“We’re trying to manipulate the situation for their success,” said the 55-year-old Valley Center resident who leads the California Condor Recovery Team, a multinational, multi-agency effort on the birds’ behalf. More than any other single person, Wallace can be thanked for the California condor’s survival, developing in the 1980s the release methods, feeding puppets and radio-transmitter tags still used to track the condors today.
But this scientist pushes still further —- in recent years he added hang-gliding to work-related skills such as daredevil rock- and tree-climbing to better understand the soaring birds’ skills.
“We’re still losing birds to lead poisoning —- those are some of our best birds,” Wallace said. “In a sense, we don’t want them to be condors right off the bat.”
Lead left in rotting meat is a lethal garnish. That’s why Wallace and his team keep feeding condors once they’re released in the wild —- less chance of losing young birds to bullet-ridden carcasses or mountain lions protective of their kills.
“Eighty percent of this whole project is carcass management,” Wallace said with a smile Monday night, while driving to the condor pens with a pair of stinking dead calves he bought from a Tijuana butcher.
Movement in the moonlight
What seemed an effortless return to the wild on Tuesday was preceded by great effort the night before. Wallace and his team of field biologists and interns do all of their direct work with the condors silently in the dark to minimize disturbance and to prevent the birds from viewing humans as harmless. But Monday night’s work was illuminated by a nearly full moon —- enough to reveal the hulking silhouettes of four adult, previously released condors in the trees above the pen, waiting for the next meal.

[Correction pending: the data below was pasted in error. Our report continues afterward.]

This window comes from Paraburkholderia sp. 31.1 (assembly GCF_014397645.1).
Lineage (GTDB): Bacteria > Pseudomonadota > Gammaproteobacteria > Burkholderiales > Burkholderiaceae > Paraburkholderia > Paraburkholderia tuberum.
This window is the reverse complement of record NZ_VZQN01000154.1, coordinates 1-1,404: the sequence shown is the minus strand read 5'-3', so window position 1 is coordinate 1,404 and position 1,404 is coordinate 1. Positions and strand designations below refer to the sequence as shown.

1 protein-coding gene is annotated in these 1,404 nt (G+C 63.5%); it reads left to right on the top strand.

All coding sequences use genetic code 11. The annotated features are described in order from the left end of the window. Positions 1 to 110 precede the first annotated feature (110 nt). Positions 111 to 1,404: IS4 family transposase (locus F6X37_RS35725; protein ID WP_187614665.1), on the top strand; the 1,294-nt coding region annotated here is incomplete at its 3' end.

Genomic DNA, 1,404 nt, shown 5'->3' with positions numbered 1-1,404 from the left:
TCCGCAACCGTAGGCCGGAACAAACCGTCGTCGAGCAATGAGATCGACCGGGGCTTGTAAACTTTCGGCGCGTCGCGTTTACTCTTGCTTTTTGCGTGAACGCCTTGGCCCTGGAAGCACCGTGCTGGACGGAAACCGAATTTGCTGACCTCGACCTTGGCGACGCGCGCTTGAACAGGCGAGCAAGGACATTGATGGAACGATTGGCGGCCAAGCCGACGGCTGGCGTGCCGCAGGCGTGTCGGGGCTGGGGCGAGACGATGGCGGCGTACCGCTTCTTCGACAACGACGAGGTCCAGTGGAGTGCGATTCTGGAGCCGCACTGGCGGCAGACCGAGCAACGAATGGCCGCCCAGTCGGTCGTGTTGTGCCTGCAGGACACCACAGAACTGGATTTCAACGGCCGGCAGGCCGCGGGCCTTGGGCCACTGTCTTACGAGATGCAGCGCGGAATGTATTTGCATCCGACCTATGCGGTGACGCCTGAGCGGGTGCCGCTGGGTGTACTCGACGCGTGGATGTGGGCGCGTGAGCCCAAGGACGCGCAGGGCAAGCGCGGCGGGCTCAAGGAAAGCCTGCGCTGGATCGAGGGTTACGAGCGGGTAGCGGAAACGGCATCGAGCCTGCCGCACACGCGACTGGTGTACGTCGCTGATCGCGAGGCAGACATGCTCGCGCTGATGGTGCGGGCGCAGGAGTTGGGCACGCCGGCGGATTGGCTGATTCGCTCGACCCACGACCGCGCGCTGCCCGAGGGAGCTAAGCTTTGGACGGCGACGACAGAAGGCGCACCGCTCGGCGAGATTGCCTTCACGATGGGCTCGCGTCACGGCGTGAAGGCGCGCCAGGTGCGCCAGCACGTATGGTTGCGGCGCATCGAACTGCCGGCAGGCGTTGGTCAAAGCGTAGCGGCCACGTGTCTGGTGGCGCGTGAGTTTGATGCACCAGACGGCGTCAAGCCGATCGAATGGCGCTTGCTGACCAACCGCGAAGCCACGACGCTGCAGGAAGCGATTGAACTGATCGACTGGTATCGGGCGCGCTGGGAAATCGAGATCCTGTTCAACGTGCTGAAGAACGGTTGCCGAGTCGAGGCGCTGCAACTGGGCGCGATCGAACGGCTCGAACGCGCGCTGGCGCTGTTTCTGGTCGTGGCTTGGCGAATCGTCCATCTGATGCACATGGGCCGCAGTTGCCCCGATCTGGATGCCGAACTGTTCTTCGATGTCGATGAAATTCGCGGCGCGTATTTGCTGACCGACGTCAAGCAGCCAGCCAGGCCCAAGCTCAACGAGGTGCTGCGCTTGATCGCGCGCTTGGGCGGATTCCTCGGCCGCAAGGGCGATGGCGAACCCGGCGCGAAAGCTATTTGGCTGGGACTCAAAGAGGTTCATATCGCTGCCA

Condors rely heavily on eyesight much sharper than our own to communicate and learn. Before leaving their pens, the juvenile condors have spent several weeks watching and learning from the adults flying, landing and feeding in front of them.
Monday night, Wallace, field biologist Juan Vargas and intern Sergio Ancona hauled the rank calf carcasses down the slope and up a boulder pile —- fancy footwork on precarious perches with heavy, smelly cargo in the dark. A photographer from the Wild Animal Park hauled his gear into a tent camouflaged as a boulder.
Porras hoisted a cage into the pen, while Vargas and Wallace trapped a condor not ready for release and thrust him into the cage. The other four young birds nervously dodged the biologists, spreading their wings and hissing like angry cats —- condors lack vocal cords, so that’s as loud as they get. Vargas rigged a pulley system for the pen’s back door, which Ancona would open the next morning from a hidden compartment behind the pen.
Place in the pecking order
Tuesday morning, all nine California condors previously released in the Mexican park appeared and began tearing apart the calf carcasses or warily watching from atop nearby Jeffrey pines. When the juvenile newcomers hopped out of their cages and fluttered over to join the feeding frenzy, the adults, their pink heads covered in blackish blood, quickly put them in their place, pecking at the youngsters or charging at them with 9-foot wings outspread. Vultures circled overhead.
Eventually, the adult condors spread their wings and caught an updraft, circling into the air above the valley. The newly released youngsters would not reach the skies on their first day out of the pen —- they still have a lot to learn —- but that will come soon enough.
Their learning curve will likely be quicker than their predecessors, as they have more adults to learn from in the flock they have joined. Wallace plans to release a total of 20 condors in Baja, but after that, who knows? He said researchers have “no idea” how many condors could co-exist in the 170,000-acre Sierra San Pedro Martir park.
On the ground, the small team of biologists will keep tracking them with antennas and GPS coordinates, and a great deal of hope.
“There’s a lot of need here in Mexico for education and conservation,” said Porras, wiping the sweat from her brow Tuesday after a long day crouched in the sun, taking notes.
“I feel it’s a great opportunity for Mexican people to learn about what we have lost, and what we can have again,” she said. “Being part of a conservation program of a bird already extinct in Mexico is waking up people. We have the opportunity to help them, and we can do the same for other species.”